Time Out's Scores

  • Movies
For 3,273 reviews, this publication has graded:
  • 36% higher than the average critic
  • 2% same as the average critic
  • 62% lower than the average critic
On average, this publication grades 5.8 points lower than other critics. (0-100 point scale)
Average Movie review score: 57
Highest review score: 100 Roxanne
Lowest review score: 0 Vampires Suck
Score distribution:
3273 movie reviews
  1. The haphazardness of the film's structure mutes the power of the subjects' recollections.
  2. Depardieu and Cornillac's sibling rivalry, which segues between mostly verbal smackdowns and liquored-up bursts of merriment, is beautifully observed, as is the relationship between the detective and his devoted wife (the wonderful Marie Bunel). The thriller stuff, by comparison, is just a lot of perfunctory deadweight.
  3. An "Invasion of the Body Snatchers" retread told from a postoccupation vantage point, this adaptation of Stephenie Meyer’s YA romance novel unfolds in a dystopian future when alien parasites have nearly won the battle for Earth.
  4. These artists are risking everything by playing Western-influenced music; that Ghobadi cheapens and cheeses up their subversion with Hollywood tricks makes for a seriously bitter irony.
    • 58 Metascore
    • 60 Critic Score
    Whether he’s delivering a monologue about anal beads or singing ‘The Hokey Cokey’ while sledgehammering a pool table, Cage’s performance is wildly in sync with Brian Taylor’s over-caffeinated direction.
  5. Yet after the actorcentric fireworks of Cianfrance’s "Blue Valentine" (2010), it’s impressive to see him going after a wider sociopolitical scope, one that would have been better served by a less repetitive structure.
  6. For 
the most part, you’re in the hands of a capable lunatic who has a tale to tell.
  7. The Aatsinki siblings never rise past a kind of rotely anonymous masculinity, and overall the film tends to lull rather than engage the senses.
  8. A too-pat ending also spoils Rubberneck (shorter: Mommy made me do it!), though it doesn’t ruin the steely pleasures of the filmmaking.
  9. The navel-gazing artist class that gave Williamsburg its character (now more of a marketable “brand”) has in Friedrich both a vigorous defender and, it must be said, something close to an angry parody of itself.
  10. With its engaging story, energetic soundtrack and slick production values, Nerve is an easy watch for restless young minds.
  11. Unlike a great Morris film such as "Gates of Heaven" or "Mr. Death," where the quirks of character feel connected to a larger, profoundly insightful vision of humanity, Tabloid never gets beyond its idiosyncratic surface.
  12. Circo zeroes in on the interpersonal strife within this collapsing clan - an angle that only occasionally lifts the film above confessional exotica.
    • 61 Metascore
    • 60 Critic Score
    It is shamelessly sentimental, and could well send the hardboiled home to kick the cat.
  13. Though often funny, there’s a reverse narcissism in the way Karpovsky wallows in his “character’s” off-putting flaws.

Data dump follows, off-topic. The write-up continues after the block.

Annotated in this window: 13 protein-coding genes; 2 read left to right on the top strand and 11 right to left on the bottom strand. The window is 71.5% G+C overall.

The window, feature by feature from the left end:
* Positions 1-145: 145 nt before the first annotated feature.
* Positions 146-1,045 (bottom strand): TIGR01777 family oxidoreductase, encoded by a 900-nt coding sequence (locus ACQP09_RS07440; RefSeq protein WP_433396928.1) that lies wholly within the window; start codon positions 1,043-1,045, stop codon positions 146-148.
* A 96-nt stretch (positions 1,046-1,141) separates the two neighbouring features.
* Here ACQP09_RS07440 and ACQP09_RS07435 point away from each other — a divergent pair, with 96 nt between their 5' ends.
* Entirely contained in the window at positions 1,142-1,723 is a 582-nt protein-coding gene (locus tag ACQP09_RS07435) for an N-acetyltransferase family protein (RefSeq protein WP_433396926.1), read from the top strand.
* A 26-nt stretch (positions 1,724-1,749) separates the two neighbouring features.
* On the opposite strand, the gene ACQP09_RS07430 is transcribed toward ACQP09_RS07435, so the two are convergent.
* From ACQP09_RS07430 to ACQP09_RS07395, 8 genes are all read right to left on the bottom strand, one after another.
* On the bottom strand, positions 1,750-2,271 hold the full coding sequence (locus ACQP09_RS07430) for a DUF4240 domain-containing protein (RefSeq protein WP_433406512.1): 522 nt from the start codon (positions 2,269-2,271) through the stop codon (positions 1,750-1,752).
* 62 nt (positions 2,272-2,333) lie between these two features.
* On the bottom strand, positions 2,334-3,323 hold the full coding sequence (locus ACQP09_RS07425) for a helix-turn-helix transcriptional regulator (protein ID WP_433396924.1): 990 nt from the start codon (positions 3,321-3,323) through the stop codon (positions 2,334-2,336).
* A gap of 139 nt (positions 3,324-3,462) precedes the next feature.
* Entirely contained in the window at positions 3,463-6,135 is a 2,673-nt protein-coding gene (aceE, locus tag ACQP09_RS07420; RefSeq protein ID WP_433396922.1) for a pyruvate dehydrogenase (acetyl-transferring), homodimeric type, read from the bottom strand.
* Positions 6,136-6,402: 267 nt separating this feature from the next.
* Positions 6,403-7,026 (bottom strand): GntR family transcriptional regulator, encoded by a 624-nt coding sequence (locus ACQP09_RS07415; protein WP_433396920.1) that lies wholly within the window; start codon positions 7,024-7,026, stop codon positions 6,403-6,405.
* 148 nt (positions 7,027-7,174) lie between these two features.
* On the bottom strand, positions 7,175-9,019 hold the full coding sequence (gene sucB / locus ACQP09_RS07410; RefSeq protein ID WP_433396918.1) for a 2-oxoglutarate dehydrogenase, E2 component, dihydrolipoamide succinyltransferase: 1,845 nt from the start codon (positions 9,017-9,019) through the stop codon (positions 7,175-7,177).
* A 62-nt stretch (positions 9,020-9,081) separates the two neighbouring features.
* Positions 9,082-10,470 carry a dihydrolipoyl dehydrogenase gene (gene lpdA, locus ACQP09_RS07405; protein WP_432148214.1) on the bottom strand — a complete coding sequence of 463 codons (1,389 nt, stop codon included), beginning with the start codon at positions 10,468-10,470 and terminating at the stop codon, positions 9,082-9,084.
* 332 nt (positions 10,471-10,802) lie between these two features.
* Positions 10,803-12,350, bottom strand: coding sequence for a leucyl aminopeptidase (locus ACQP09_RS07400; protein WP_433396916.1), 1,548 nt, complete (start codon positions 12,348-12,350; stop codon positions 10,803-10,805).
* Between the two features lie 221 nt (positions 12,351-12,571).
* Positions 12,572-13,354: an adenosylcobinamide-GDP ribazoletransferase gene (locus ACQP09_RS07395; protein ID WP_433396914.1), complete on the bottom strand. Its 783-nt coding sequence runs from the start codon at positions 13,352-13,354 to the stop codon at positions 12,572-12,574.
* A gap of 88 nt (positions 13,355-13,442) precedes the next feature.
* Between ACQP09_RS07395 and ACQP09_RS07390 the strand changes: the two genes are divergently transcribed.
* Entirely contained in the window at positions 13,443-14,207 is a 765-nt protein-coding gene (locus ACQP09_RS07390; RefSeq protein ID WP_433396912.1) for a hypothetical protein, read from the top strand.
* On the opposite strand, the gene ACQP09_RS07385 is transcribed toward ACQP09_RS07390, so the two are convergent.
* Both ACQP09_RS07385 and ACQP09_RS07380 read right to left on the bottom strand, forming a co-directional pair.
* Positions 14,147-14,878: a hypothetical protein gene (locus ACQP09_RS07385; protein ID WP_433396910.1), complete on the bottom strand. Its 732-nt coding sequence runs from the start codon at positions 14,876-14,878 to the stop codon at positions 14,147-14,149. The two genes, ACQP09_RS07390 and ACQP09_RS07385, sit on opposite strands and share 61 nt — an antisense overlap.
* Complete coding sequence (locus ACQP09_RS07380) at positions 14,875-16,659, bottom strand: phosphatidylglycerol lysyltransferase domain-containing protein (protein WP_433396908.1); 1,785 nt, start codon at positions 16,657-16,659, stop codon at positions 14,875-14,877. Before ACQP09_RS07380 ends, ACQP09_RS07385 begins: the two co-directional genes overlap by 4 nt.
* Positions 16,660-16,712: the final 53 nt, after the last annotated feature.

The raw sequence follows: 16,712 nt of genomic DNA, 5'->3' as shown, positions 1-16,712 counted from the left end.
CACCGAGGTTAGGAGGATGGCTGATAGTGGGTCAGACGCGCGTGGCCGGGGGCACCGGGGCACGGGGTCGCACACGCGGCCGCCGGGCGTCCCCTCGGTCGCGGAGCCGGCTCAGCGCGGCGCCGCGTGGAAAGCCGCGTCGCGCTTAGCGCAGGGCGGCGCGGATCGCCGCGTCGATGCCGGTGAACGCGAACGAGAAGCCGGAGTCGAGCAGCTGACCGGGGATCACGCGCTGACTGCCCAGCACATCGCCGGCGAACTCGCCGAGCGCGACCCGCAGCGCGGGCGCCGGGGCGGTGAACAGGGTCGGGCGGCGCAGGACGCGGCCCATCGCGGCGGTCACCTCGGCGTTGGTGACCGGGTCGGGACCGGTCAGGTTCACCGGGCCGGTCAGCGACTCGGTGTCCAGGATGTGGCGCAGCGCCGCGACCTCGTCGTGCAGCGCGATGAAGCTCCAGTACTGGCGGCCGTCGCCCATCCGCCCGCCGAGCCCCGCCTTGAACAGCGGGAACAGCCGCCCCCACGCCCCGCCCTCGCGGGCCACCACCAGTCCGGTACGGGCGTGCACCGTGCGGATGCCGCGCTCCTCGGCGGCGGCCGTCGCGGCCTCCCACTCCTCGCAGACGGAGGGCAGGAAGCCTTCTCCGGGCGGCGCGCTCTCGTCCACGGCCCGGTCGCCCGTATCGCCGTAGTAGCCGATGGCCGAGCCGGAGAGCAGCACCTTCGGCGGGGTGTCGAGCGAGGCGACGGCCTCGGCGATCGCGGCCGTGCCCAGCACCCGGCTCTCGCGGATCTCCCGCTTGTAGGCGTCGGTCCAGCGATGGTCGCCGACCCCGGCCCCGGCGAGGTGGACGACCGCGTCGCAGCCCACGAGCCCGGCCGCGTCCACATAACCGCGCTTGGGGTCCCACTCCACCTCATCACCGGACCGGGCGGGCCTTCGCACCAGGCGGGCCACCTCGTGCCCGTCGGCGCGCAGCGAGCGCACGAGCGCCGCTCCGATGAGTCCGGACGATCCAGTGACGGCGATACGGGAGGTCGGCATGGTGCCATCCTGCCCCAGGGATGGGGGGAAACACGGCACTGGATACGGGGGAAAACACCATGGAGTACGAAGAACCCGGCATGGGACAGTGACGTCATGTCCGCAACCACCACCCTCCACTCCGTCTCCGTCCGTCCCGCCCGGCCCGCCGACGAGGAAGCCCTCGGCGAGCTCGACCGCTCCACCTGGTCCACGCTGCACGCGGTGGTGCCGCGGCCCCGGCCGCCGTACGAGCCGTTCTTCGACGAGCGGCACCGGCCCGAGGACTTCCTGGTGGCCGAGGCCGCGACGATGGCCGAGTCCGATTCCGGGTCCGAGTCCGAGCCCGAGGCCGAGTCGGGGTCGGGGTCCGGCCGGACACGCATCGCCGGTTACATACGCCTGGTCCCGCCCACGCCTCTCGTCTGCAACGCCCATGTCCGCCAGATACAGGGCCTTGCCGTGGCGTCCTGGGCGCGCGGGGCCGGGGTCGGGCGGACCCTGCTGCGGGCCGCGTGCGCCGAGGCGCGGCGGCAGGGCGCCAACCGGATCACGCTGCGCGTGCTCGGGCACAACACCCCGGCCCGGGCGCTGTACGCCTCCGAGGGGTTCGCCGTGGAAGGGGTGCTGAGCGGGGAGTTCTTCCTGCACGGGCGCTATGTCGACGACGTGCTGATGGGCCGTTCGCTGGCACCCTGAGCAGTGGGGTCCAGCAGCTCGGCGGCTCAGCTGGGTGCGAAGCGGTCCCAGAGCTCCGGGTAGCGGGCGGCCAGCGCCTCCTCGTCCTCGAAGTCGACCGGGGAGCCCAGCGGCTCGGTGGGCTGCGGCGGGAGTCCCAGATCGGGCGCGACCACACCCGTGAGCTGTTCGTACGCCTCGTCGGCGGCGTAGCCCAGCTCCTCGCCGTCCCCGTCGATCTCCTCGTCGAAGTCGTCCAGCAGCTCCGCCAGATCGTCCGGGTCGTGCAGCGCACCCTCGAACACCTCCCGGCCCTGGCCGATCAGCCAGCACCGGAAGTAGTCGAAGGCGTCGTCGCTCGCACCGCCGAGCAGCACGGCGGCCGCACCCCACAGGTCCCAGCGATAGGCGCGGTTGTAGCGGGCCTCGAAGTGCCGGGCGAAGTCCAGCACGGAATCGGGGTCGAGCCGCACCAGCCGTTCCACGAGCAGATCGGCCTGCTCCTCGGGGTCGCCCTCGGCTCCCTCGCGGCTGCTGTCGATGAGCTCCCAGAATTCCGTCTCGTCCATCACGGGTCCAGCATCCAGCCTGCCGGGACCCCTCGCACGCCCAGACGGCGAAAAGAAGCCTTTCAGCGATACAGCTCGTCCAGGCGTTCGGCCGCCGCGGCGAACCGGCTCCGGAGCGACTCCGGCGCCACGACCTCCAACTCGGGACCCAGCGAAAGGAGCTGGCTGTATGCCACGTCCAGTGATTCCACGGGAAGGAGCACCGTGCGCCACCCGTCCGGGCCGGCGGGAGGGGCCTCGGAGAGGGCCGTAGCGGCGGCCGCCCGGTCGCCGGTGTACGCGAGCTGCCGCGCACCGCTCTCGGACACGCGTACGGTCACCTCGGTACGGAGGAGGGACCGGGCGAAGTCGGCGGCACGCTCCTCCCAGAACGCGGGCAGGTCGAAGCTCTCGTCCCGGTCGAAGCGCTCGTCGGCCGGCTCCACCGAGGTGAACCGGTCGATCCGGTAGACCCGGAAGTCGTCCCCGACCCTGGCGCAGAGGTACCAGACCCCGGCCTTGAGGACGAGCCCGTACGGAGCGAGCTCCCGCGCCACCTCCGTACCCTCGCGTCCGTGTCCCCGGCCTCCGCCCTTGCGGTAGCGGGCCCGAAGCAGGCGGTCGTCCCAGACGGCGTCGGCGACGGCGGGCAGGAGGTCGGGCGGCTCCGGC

14. Berlinger is fully invested here, but a little distance might have helped.
  15. Redemptively, the cast goes a long way: Jean Desailly is perfect as a jowly literary celeb deep in midlife crisis, while the aloof Françoise Dorléac is magnetic as his airline stewardess and all-too-scrutable love object.
  16. As with 1999’s deceptively deep South Park: Bigger Longer & Uncut and, more recently, The Lego Movie, the script works hard to invest its scenario with an existential and political dimension, crudely but effectively expressed.
    • 58 Metascore
    • 60 Critic Score
    The movie's mundane account of moving on is ultimately more gripping than its wooden metaphors.
  17. Essential, if artless, baseball exposé.
  18. The dueling dirty tricks zing half the time.... But subplots involving naive volunteers getting their hearts broken feel like strands from a less ambitious movie.
  19. Long Shot confirms that achieving one's goals is rarely possible without the staunch support of others.
  20. Writer-director Tariq Tapa-who shot much of this vérité-style film by himself-does a beautiful job attuning us to Dilawar's drifting routine, but what's especially striking is how he gives equal weight to the supporting characters.
  21. No new ground is broken, and viewers will, not unpleasantly, get everything they expect. It’s apparently morning in America again.
  22. When the movie keeps its focus on retribution and Rambo-esque ambushes, however, this slice of Ozploitation doles out grind-house pleasures by the dozens.
  23. Only Dissolution's divine climax feels truly poetic. Having the stamina to not break down on the journey to that moment is half the battle.
  24. Swooning but shallow.
  25. What begins as gritty realism ends up as the usual made-for-cable melodramatics—an apple that’s always better left unbitten.
  26. The metafriction between these classic dupes and today's idiots chafes uneasily.
  27. No one would claim that director Lance Daly delivers an Emerald Isle version of "The Spirit of the Beehive," though this scrappy film does have a knack for capturing the elation and confusion of late childhood in their ragged glory.

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